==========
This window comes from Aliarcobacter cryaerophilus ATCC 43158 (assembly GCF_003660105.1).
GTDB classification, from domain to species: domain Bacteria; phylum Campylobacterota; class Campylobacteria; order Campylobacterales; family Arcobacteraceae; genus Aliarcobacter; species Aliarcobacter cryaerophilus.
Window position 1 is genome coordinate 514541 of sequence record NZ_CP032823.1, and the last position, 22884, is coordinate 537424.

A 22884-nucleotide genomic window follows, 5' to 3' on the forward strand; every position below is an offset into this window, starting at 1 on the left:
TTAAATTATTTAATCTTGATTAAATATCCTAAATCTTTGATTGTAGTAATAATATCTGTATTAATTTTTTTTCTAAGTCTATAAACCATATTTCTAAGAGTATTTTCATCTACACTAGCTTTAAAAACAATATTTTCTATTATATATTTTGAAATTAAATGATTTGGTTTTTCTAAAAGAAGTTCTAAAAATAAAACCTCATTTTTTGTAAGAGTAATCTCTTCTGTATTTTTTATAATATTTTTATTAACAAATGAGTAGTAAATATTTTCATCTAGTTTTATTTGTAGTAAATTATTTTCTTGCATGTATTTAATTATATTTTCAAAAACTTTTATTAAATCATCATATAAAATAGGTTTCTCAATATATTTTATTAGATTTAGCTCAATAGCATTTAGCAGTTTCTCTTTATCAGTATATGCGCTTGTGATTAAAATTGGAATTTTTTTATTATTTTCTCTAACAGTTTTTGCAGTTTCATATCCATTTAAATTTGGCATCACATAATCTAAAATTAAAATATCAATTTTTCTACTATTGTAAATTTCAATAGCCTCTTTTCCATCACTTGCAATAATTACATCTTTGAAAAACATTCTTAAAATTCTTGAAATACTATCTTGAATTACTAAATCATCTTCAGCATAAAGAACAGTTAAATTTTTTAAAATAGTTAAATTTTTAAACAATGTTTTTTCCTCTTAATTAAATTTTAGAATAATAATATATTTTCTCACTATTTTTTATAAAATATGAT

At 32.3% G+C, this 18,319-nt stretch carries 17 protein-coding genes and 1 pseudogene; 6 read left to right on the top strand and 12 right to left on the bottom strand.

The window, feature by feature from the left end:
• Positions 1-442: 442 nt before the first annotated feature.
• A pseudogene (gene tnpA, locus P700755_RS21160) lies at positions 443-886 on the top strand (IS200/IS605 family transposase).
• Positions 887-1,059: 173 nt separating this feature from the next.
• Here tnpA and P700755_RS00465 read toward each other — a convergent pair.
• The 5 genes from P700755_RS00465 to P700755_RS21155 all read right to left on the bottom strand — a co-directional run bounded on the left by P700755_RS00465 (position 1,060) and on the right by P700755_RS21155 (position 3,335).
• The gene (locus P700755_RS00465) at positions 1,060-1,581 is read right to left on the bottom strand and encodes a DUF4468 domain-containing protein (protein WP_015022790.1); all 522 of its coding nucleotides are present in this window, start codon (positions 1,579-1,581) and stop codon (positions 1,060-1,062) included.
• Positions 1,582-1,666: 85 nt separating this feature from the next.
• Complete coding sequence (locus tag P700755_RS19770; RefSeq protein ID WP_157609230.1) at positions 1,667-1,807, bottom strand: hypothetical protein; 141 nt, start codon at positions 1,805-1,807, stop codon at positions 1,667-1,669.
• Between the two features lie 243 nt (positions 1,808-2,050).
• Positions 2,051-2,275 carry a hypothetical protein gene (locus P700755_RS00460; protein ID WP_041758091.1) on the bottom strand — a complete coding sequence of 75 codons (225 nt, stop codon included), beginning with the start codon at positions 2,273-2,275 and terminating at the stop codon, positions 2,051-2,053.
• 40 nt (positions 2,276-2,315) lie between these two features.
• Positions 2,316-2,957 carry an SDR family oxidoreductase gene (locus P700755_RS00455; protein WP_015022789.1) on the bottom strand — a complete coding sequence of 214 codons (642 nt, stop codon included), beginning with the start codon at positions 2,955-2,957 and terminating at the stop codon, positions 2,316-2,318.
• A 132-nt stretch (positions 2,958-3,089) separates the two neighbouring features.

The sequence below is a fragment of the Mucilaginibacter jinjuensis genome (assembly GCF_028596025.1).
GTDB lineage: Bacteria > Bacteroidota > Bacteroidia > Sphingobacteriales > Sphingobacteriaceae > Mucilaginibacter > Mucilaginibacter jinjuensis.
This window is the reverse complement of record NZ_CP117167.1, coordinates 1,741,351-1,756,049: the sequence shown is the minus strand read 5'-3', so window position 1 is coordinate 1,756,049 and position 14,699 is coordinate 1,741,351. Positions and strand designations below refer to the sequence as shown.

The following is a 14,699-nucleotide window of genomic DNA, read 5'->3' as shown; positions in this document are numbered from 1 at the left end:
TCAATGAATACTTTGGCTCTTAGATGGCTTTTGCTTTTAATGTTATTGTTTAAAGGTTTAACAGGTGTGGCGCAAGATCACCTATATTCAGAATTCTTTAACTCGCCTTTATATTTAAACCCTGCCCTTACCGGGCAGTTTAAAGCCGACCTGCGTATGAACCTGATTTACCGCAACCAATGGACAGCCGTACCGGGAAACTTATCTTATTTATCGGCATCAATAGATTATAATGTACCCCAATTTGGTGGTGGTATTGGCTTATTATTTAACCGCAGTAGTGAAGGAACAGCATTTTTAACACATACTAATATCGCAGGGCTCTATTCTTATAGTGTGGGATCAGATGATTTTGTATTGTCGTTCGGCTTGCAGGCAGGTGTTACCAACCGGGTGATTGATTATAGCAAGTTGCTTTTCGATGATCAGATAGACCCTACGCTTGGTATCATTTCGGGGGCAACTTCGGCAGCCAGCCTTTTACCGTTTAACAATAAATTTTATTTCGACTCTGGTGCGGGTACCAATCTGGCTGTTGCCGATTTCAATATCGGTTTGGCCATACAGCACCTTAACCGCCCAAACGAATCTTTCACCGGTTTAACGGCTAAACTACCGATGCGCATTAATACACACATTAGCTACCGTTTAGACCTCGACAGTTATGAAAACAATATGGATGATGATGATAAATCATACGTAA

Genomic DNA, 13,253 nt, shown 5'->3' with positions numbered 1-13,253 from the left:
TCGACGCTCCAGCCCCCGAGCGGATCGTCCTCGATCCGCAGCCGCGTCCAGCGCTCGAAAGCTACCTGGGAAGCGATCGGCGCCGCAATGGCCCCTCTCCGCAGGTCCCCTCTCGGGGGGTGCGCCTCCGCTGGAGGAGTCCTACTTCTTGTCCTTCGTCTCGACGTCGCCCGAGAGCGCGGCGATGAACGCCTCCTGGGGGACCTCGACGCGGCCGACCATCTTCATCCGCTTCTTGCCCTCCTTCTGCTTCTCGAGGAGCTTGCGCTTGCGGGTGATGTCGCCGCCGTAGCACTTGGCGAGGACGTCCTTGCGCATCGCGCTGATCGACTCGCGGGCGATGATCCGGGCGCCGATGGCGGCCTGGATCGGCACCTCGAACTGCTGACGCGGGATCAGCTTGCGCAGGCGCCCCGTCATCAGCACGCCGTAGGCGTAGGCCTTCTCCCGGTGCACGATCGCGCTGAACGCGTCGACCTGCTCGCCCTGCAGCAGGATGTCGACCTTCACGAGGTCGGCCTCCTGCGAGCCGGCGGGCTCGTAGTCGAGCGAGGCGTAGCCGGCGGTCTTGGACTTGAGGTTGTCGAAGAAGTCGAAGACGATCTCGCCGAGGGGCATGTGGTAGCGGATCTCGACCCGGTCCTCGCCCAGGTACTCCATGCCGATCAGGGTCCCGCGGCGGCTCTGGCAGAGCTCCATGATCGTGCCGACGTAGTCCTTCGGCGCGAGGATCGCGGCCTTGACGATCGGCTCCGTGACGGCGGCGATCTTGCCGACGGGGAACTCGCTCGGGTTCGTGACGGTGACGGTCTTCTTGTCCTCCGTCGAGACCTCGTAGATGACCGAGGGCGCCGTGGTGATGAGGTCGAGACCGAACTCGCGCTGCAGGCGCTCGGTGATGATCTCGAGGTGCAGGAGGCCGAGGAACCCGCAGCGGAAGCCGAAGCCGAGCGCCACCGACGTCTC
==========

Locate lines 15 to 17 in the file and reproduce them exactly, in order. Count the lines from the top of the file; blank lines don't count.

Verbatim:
• Complete coding sequence (locus tag P700755_RS19770; RefSeq protein ID WP_157609230.1) at positions 1,667-1,807, bottom strand: hypothetical protein; 141 nt, start codon at positions 1,805-1,807, stop codon at positions 1,667-1,669.
• Between the two features lie 243 nt (positions 1,808-2,050).
• Positions 2,051-2,275 carry a hypothetical protein gene (locus P700755_RS00460; protein ID WP_041758091.1) on the bottom strand — a complete coding sequence of 75 codons (225 nt, stop codon included), beginning with the start codon at positions 2,273-2,275 and terminating at the stop codon, positions 2,051-2,053.